I invented this little game years ago to play with our two young grandsons. I call it Bible Charades. We tried it one Sunday afternoon during a visit to our house, and then they wanted to do it every time. It's pretty simple. Just write a brief description of several Bible stories on cards, and then the boys would take turns drawing a card and acting out the story with either their Daddy or me as their teammate. Whoever isn't playing is supposed to be guessing. My favorite was when the younger boy - who was three years old - was David and his tall Daddy was Goliath. Yeah. The little guy pretended that this dishtowel was his slingshot, and he spun it around his head - followed by Daddy holding his forehead and crashing dramatically to the living room floor. No talking is allowed. You can only act it out. One problem: our five-year-old grandson knew a lot more Bible stories than his three-year-old brother, which made the game pretty challenging and sometimes kind of frustrating for the little guy. The story that we hoped that he'd guess by our actions might be a story he doesn't even know!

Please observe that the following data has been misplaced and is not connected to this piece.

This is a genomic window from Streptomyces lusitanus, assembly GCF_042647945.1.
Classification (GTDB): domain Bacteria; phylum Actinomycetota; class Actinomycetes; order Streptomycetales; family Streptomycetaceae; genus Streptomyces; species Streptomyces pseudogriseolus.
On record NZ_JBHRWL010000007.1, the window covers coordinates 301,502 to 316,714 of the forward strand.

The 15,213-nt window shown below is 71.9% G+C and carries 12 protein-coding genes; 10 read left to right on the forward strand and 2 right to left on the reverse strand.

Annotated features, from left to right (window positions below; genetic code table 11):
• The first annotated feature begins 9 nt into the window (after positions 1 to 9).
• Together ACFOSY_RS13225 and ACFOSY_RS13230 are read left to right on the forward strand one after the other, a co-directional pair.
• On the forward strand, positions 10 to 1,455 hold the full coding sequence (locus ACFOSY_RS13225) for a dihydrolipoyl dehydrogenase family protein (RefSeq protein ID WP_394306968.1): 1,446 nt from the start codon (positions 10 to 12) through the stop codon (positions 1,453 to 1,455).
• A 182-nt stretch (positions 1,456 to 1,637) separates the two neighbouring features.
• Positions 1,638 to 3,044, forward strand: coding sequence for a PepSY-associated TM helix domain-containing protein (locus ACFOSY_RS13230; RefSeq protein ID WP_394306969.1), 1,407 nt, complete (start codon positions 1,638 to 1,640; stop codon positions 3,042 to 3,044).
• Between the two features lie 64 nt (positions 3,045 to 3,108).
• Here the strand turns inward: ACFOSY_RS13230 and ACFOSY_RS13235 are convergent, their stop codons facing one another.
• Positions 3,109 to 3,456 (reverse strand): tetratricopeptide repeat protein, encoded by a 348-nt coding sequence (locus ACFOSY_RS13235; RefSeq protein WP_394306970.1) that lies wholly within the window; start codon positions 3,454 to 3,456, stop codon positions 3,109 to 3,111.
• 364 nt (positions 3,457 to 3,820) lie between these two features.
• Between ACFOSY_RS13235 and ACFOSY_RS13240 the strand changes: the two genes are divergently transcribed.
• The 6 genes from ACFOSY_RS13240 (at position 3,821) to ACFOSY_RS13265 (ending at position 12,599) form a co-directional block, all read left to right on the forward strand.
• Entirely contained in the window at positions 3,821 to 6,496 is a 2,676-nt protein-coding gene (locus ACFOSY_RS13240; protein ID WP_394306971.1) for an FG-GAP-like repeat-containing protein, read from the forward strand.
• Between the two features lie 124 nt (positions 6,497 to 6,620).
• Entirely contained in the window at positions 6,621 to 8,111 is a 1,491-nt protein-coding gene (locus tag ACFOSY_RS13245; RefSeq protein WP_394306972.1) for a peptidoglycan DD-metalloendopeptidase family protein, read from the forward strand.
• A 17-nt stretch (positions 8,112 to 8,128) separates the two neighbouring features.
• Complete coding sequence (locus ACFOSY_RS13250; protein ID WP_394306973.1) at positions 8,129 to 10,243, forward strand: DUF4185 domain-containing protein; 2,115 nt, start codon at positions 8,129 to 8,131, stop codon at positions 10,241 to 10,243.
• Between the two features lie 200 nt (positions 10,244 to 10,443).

My wife always said I usually try to cram in one more thing before I leave for an appointment. No, she was right. Yeah, she'd say that I usually try to make it up on the road, and sometimes I do have to plead guilty I guess. And it usually works okay if the weather's on my side. And then there are those very rainy days when it's a little tougher to hurry. You know, you're zipping down the highway at top speed, and suddenly you feel yourself losing control of the rear wheels. You ever had that happen to you? Yeah, it's what they call hydroplaning. The water builds up under those tires so that well, you're suddenly skiing. You're skimming along on water rather than on the pavement and the rear of your car starts to go somewhere you don't want it to go. Now, if that's ever happened to you, you know it is a scary feeling to start hydroplaning because, well, you're going so fast and you're starting to start losing control.